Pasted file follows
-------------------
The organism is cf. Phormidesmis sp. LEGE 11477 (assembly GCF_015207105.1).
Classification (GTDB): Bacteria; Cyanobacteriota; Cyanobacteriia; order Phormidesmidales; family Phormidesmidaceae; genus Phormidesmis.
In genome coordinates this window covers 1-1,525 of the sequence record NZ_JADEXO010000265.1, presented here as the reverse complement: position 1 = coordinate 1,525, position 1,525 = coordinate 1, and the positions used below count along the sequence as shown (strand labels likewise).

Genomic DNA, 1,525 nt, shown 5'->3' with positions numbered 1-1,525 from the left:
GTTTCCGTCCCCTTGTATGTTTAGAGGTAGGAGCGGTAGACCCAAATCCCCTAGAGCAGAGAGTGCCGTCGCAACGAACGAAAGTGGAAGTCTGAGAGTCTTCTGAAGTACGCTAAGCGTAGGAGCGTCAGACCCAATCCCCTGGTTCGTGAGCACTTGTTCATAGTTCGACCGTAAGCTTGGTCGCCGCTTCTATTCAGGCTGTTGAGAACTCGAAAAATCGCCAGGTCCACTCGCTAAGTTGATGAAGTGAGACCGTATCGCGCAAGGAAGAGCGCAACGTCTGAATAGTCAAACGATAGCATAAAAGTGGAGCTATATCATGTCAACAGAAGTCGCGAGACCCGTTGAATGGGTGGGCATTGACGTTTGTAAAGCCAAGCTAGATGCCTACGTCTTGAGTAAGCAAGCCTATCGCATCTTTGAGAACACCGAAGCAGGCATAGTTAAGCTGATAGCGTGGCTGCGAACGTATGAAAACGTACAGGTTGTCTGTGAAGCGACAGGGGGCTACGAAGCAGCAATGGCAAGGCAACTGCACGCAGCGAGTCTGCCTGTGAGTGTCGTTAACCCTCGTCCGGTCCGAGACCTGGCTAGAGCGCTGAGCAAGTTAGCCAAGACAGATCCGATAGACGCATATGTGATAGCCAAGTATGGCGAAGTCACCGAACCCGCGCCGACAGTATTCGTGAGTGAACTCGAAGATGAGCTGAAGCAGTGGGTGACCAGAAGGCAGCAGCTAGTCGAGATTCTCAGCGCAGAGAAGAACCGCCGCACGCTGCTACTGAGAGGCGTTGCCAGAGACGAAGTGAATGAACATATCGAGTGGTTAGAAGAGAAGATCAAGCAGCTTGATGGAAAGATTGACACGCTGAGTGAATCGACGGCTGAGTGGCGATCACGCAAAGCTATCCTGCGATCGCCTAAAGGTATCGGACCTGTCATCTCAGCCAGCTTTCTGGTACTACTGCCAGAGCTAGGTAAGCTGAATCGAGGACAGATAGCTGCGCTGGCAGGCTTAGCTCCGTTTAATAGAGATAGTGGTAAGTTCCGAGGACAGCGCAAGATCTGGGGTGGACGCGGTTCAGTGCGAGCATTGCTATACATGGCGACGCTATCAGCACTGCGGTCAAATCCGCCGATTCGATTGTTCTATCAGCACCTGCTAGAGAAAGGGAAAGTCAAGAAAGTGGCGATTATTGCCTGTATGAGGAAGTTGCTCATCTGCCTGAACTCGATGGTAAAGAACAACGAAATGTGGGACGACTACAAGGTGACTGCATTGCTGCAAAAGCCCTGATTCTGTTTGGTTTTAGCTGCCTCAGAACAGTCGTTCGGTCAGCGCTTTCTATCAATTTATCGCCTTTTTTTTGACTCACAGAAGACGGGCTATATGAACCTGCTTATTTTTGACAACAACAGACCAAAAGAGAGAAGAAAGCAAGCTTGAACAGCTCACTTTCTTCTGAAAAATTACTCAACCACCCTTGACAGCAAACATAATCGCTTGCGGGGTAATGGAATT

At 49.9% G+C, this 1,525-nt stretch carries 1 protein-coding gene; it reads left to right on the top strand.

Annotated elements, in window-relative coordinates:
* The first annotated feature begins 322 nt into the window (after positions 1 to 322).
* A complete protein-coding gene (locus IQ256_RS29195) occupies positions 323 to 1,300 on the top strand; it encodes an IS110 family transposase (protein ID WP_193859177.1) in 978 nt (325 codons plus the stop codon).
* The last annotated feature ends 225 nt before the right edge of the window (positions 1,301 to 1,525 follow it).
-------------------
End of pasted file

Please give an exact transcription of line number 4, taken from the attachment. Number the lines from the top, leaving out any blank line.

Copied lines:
Genomic DNA, 1,525 nt, shown 5'->3' with positions numbered 1-1,525 from the left: